The outer housing 12 and second wall means 13 comprises a top or ceiling 91, end (side) walls 92, 93, floor 94 back wall 95, and front wall portions 34 common with portions 34 of first wall means 11 which interconnect the front perimeter portions of the inner and outer housings. A typical set of approximate dimensions for the present oven structure for an expanded oven from dual ovens where the partition means has been hinged back against the rear section 49 are as follows:
(a) oven structure outside width
(b) oven structure outside depth
(c) oven structure outside height
(d) oven structure interior width
(e) oven structure interior depth
(f) oven structure interior height
The center partition means 79 hinges back against the rear wall section 49 to create an enlarged cooking chamber approximately 30 in. wide, 14 in. deep and 9 in. high. Heat insulation material 42 such as glass wool is positioned between said housings in conventional manner.
A first electrical resistance heating means such as elements 46 for plate means 44 is positioned under the plate within lower heating cavity 16. A second electrical resistance heating means such as elements 48 is positioned under ceiling 14 within upper heating cavity 45. Heat radiation shielding means generally designated 50 is positioned between heating means 48 and upper section 43 of said third wall means. This shielding means 50 in a preferred structure comprises base or support ledges 51 formed from grooves 52 in the side walls 22,24, and a slide plate 53 having inner and outer ends 105 and 106 respectively, with push-pull tab 104, and formed to provide air flow slots 54 therethrough bordered by shielding lands 55 and having slot ends 107. Plate 53 is slidably supported on the ledges 51 and is operator slidable with respect to heating coils or the like elements 48 between a heat radiation blocking position 56 (
An air flow circulating fan 60 communicating with the cooking chamber 40 and the upper heating cavity 45 is adapted to cycle (circulate) air from the cooking chamber thru outlet 19, 19A or 19B into the air feed channel 39, into upper heating cavity 45, over the heating elements 48, down thru slots 54 into the cooking chamber 40 and across plate means 44 and then back thru said outlet to complete the circulation cycle.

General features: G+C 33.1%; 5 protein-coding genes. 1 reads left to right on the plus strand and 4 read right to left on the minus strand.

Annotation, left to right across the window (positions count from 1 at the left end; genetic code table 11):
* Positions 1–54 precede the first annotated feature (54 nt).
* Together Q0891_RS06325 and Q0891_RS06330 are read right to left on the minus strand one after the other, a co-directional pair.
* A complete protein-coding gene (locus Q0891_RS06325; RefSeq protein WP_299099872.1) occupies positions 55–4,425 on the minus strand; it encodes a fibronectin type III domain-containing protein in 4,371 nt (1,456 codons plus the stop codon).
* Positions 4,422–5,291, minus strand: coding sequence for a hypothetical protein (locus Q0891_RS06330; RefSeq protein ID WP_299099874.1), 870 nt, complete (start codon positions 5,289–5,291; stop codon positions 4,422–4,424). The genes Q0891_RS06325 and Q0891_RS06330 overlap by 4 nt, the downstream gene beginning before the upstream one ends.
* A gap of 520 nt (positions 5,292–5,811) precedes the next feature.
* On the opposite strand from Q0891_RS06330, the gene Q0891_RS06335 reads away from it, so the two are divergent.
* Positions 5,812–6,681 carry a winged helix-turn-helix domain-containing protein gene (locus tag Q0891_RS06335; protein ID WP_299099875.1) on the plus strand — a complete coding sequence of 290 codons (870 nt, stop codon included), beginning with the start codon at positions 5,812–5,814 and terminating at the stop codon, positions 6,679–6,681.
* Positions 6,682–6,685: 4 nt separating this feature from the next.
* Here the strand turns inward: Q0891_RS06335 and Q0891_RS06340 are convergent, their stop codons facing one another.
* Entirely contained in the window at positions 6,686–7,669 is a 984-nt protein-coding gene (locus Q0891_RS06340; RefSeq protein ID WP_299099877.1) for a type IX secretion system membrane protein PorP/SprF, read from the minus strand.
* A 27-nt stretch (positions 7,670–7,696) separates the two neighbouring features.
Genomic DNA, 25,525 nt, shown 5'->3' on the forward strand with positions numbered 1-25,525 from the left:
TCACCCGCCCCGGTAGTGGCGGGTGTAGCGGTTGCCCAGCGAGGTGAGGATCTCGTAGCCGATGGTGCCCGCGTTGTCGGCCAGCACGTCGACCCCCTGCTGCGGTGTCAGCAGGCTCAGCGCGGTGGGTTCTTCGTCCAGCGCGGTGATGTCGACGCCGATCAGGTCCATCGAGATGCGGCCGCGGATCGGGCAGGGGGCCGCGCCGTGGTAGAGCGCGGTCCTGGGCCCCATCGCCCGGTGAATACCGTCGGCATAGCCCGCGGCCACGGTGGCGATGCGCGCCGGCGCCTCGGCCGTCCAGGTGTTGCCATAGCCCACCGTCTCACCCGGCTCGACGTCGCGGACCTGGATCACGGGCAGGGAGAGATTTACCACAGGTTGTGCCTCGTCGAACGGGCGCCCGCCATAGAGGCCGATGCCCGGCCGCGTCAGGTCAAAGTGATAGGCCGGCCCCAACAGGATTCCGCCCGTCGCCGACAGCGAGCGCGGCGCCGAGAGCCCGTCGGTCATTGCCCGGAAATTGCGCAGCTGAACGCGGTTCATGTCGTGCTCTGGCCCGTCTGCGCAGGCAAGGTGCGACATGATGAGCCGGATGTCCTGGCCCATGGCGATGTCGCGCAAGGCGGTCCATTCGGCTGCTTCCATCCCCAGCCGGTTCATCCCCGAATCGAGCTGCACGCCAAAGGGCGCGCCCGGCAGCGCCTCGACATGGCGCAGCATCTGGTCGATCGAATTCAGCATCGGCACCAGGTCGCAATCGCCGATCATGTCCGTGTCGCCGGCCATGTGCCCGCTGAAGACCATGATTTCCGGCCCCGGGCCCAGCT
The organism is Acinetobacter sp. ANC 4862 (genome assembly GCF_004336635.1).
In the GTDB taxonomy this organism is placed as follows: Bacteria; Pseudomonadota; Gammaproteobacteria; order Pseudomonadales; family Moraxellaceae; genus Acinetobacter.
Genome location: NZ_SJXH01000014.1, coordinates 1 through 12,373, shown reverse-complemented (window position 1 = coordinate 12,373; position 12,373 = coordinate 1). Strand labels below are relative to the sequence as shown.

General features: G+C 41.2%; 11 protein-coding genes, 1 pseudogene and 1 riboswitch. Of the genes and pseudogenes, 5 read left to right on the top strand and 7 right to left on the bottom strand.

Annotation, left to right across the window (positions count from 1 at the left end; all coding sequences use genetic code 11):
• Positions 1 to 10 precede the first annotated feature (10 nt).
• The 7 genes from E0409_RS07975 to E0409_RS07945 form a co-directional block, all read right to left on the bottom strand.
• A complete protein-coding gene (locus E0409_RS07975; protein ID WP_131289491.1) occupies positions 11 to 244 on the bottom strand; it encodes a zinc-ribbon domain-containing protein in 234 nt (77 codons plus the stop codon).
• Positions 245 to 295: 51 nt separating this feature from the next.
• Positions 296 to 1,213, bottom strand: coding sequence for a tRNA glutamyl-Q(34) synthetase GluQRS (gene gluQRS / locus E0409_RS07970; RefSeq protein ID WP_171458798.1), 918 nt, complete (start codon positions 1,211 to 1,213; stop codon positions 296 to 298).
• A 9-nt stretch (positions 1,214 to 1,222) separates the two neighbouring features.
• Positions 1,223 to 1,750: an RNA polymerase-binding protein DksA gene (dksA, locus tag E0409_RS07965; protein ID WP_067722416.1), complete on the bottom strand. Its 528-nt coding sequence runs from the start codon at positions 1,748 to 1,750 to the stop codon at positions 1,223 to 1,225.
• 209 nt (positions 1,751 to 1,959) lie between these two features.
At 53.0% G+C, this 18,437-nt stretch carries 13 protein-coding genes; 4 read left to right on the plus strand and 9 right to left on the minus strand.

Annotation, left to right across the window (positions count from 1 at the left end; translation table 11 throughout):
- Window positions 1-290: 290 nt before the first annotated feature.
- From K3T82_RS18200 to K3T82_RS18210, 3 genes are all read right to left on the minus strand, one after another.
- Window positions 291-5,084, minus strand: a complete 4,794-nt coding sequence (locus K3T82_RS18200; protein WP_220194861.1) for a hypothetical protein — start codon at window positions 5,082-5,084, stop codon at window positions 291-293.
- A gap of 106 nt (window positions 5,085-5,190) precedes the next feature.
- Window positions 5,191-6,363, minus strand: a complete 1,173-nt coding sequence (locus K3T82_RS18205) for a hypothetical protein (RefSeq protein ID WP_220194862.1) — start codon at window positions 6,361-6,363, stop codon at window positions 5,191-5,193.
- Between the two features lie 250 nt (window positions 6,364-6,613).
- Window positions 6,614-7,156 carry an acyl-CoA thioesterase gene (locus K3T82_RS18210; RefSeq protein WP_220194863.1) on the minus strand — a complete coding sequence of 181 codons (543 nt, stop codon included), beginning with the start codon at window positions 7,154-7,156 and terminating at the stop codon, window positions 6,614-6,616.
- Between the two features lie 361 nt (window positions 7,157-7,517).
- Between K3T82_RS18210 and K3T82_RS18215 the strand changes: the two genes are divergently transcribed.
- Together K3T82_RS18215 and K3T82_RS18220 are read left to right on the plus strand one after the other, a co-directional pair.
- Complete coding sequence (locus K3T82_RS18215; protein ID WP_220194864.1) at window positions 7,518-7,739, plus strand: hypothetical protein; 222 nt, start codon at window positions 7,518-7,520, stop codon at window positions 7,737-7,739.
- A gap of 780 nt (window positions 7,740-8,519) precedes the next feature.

The housings 10 and 12 are of conventional construction such as, e.g., 14-26 gauge sheet steel which can be ceramic glazed or otherwise coated with high temperature resistant paint or the like material. In the drawings the structures appear as thick monolithic castings for purposes of clarity, however the sheet metal joints can be made by conventional techniques of welding, brazing, metal interlocking crimping, rivets, sheet metal screws or the like.
A steam injection system such as shown and described in U.S. Pat. No. 6,860,261 B2 is preferably used with the present invention and is shown in
As shown in
It is preferred to provide some type of gripping structure such as metal or ceramic tab 104 on the front of each slide plate 53 to allow the chef to easily slide the plates in or out with respect to heating elements 48.
Each heating means 46 and 48 and thermocouple sensors therefor can be selected from any commercially available types including the finned or tubular heaters and thermocouples as described in the 1999-2005 Watlow Electric Manufacturing Company brochures from WATLOW, 5710 Kenoshat Street, Richmond, Ill. 10071. The doors and handles can be selected, for example, from those shown in the Jun. 23, 2005 brochures of Mills Products, Incorporated, 219 Ward Circle, Suite 2, Brentwood, Tenn. 37027.
The air circulating fan 60 most preferably is a cross flow or tangential blower type as described in the Jun. 23, 2005 brochure of EUCANIA International, Inc. Such fans give an even laminar air flow from back to front substantially completely across (side to side) of the present oven which greatly facilitates temperature control by the present invention throughout the oven cooking chamber.
An example of these fans for use in the present invention, referring to
The invention has been described in detail with particular reference to preferred embodiments thereof, but it will be understood that variations and modifications will be effected with the spirit and scope of the invention.
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|U.S. Classification||219/400, 219/395, 219/399, 219/407, 219/411, 219/394, 126/21.00A|
|International Classification||A21B1/26, A21B1/14, F24C15/32, F27D11/02|
|Cooperative Classification||F24C15/325, F24C7/087|
|European Classification||F24C15/32B2, F24C7/08C|
|Jul 2, 2015||REMI||Maintenance fee reminder mailed|
|Aug 24, 2015||FPAY||Fee payment|
Year of fee payment: 4
|Aug 24, 2015||SULP||Surcharge for late payment|